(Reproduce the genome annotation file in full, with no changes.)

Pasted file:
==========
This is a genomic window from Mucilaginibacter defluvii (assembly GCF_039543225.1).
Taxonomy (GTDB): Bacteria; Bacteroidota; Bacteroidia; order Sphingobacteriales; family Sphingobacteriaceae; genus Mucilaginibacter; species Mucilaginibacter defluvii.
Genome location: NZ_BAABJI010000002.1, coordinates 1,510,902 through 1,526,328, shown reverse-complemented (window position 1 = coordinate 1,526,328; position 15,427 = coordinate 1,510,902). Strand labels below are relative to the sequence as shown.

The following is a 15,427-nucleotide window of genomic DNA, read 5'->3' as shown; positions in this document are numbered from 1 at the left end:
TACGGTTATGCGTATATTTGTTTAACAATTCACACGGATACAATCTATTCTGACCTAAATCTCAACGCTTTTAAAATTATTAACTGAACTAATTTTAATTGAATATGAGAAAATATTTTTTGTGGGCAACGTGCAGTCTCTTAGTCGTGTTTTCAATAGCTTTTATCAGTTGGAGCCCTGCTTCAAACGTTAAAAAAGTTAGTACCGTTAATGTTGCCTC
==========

This is a genomic window from Mucilaginibacter defluvii (assembly GCF_039543225.1).
Taxonomy (GTDB): Bacteria; Bacteroidota; Bacteroidia; order Sphingobacteriales; family Sphingobacteriaceae; genus Mucilaginibacter; species Mucilaginibacter defluvii.
Genome location: NZ_BAABJI010000002.1, coordinates 1,510,902 through 1,526,328, shown reverse-complemented (window position 1 = coordinate 1,526,328; position 15,427 = coordinate 1,510,902). Strand labels below are relative to the sequence as shown.

The following is a 15,427-nucleotide window of genomic DNA, read 5'->3' as shown; positions in this document are numbered from 1 at the left end:
TACGGTTATGCGTATATTTGTTTAACAATTCACACGGATACAATCTATTCTGACCTAAATCTCAACGCTTTTAAAATTATTAACTGAACTAATTTTAATTGAATATGAGAAAATATTTTTTGTGGGCAACGTGCAGTCTCTTAGTCGTGTTTTCAATAGCTTTTATCAGTTGGAGCCCTGCTTCAAACGTTAAAAAAGTTAGTACCGTTAATGTTGCCTC